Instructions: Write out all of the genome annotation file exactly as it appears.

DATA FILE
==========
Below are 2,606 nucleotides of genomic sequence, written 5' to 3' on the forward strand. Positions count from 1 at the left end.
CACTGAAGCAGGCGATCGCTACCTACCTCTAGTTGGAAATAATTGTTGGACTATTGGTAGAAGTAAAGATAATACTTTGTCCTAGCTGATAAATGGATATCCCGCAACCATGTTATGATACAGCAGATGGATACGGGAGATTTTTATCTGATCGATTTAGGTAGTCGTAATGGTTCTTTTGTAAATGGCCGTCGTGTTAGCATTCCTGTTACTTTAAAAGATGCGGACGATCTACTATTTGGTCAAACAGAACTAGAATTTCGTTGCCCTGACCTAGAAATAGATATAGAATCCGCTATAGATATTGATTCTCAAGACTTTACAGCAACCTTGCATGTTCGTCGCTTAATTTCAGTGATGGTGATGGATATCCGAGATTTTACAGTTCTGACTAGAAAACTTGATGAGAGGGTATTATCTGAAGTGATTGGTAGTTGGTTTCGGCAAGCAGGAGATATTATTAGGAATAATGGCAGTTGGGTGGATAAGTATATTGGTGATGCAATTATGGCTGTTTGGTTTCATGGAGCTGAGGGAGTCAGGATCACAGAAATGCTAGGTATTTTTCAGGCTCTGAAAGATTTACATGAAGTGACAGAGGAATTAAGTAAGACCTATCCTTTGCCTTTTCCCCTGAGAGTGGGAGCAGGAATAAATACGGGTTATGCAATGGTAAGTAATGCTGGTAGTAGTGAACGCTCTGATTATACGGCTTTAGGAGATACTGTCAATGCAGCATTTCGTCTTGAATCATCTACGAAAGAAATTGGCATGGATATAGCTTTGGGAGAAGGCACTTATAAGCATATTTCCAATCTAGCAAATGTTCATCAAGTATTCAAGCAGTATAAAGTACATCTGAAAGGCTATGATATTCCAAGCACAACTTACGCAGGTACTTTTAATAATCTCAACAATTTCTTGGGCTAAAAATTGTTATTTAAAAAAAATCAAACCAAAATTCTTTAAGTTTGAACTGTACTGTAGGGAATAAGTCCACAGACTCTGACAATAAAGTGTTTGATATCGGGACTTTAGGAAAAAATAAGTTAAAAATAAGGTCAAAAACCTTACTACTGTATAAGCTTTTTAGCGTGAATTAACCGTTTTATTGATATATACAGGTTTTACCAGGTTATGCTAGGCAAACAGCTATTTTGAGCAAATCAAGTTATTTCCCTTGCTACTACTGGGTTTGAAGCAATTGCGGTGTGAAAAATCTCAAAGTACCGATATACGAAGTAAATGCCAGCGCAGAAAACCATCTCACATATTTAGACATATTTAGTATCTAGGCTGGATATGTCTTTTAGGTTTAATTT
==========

Below are 2,606 nucleotides of genomic sequence, written 5' to 3' on the forward strand. Positions count from 1 at the left end.
CACTGAAGCAGGCGATCGCTACCTACCTCTAGTTGGAAATAATTGTTGGACTATTGGTAGAAGTAAAGATAATACTTTGTCCTAGCTGATAAATGGATATCCCGCAACCATGTTATGATACAGCAGATGGATACGGGAGATTTTTATCTGATCGATTTAGGTAGTCGTAATGGTTCTTTTGTAAATGGCCGTCGTGTTAGCATTCCTGTTACTTTAAAAGATGCGGACGATCTACTATTTGGTCAAACAGAACTAGAATTTCGTTGCCCTGACCTAGAAATAGATATAGAATCCGCTATAGATATTGATTCTCAAGACTTTACAGCAACCTTGCATGTTCGTCGCTTAATTTCAGTGATGGTGATGGATATCCGAGATTTTACAGTTCTGACTAGAAAACTTGATGAGAGGGTATTATCTGAAGTGATTGGTAGTTGGTTTCGGCAAGCAGGAGATATTATTAGGAATAATGGCAGTTGGGTGGATAAGTATATTGGTGATGCAATTATGGCTGTTTGGTTTCATGGAGCTGAGGGAGTCAGGATCACAGAAATGCTAGGTATTTTTCAGGCTCTGAAAGATTTACATGAAGTGACAGAGGAATTAAGTAAGACCTATCCTTTGCCTTTTCCCCTGAGAGTGGGAGCAGGAATAAATACGGGTTATGCAATGGTAAGTAATGCTGGTAGTAGTGAACGCTCTGATTATACGGCTTTAGGAGATACTGTCAATGCAGCATTTCGTCTTGAATCATCTACGAAAGAAATTGGCATGGATATAGCTTTGGGAGAAGGCACTTATAAGCATATTTCCAATCTAGCAAATGTTCATCAAGTATTCAAGCAGTATAAAGTACATCTGAAAGGCTATGATATTCCAAGCACAACTTACGCAGGTACTTTTAATAATCTCAACAATTTCTTGGGCTAAAAATTGTTATTTAAAAAAAATCAAACCAAAATTCTTTAAGTTTGAACTGTACTGTAGGGAATAAGTCCACAGACTCTGACAATAAAGTGTTTGATATCGGGACTTTAGGAAAAAATAAGTTAAAAATAAGGTCAAAAACCTTACTACTGTATAAGCTTTTTAGCGTGAATTAACCGTTTTATTGATATATACAGGTTTTACCAGGTTATGCTAGGCAAACAGCTATTTTGAGCAAATCAAGTTATTTCCCTTGCTACTACTGGGTTTGAAGCAATTGCGGTGTGAAAAATCTCAAAGTACCGATATACGAAGTAAATGCCAGCGCAGAAAACCATCTCACATATTTAGACATATTTAGTATCTAGGCTGGATATGTCTTTTAGGTTTAATTT